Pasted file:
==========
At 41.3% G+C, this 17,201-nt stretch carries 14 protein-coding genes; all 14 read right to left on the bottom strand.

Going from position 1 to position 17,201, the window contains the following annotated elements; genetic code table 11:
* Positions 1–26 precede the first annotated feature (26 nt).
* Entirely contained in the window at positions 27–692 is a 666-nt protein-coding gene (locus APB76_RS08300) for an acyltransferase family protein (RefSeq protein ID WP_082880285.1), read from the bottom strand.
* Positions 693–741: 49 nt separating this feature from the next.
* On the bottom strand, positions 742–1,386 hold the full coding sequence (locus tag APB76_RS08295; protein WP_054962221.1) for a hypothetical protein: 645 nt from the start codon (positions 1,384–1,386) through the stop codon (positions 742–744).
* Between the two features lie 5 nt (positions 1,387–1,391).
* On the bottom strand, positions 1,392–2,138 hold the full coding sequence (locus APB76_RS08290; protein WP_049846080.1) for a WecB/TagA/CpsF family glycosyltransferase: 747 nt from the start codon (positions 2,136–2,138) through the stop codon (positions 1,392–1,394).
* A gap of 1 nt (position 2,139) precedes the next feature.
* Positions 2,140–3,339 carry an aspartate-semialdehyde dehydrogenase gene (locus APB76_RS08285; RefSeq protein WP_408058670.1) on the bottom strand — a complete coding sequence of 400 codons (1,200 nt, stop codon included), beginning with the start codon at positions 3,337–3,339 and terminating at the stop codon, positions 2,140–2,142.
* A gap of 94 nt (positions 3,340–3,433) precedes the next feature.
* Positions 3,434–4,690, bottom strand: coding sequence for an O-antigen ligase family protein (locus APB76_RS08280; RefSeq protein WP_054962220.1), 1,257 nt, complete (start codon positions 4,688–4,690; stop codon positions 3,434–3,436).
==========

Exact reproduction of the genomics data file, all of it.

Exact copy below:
At 41.3% G+C, this 17,201-nt stretch carries 14 protein-coding genes; all 14 read right to left on the bottom strand.

Going from position 1 to position 17,201, the window contains the following annotated elements; genetic code table 11:
* Positions 1–26 precede the first annotated feature (26 nt).
* Entirely contained in the window at positions 27–692 is a 666-nt protein-coding gene (locus APB76_RS08300) for an acyltransferase family protein (RefSeq protein ID WP_082880285.1), read from the bottom strand.
* Positions 693–741: 49 nt separating this feature from the next.
* On the bottom strand, positions 742–1,386 hold the full coding sequence (locus tag APB76_RS08295; protein WP_054962221.1) for a hypothetical protein: 645 nt from the start codon (positions 1,384–1,386) through the stop codon (positions 742–744).
* Between the two features lie 5 nt (positions 1,387–1,391).
* On the bottom strand, positions 1,392–2,138 hold the full coding sequence (locus APB76_RS08290; protein WP_049846080.1) for a WecB/TagA/CpsF family glycosyltransferase: 747 nt from the start codon (positions 2,136–2,138) through the stop codon (positions 1,392–1,394).
* A gap of 1 nt (position 2,139) precedes the next feature.
* Positions 2,140–3,339 carry an aspartate-semialdehyde dehydrogenase gene (locus APB76_RS08285; RefSeq protein WP_408058670.1) on the bottom strand — a complete coding sequence of 400 codons (1,200 nt, stop codon included), beginning with the start codon at positions 3,337–3,339 and terminating at the stop codon, positions 2,140–2,142.
* A gap of 94 nt (positions 3,340–3,433) precedes the next feature.
* Positions 3,434–4,690, bottom strand: coding sequence for an O-antigen ligase family protein (locus APB76_RS08280; RefSeq protein WP_054962220.1), 1,257 nt, complete (start codon positions 4,688–4,690; stop codon positions 3,434–3,436).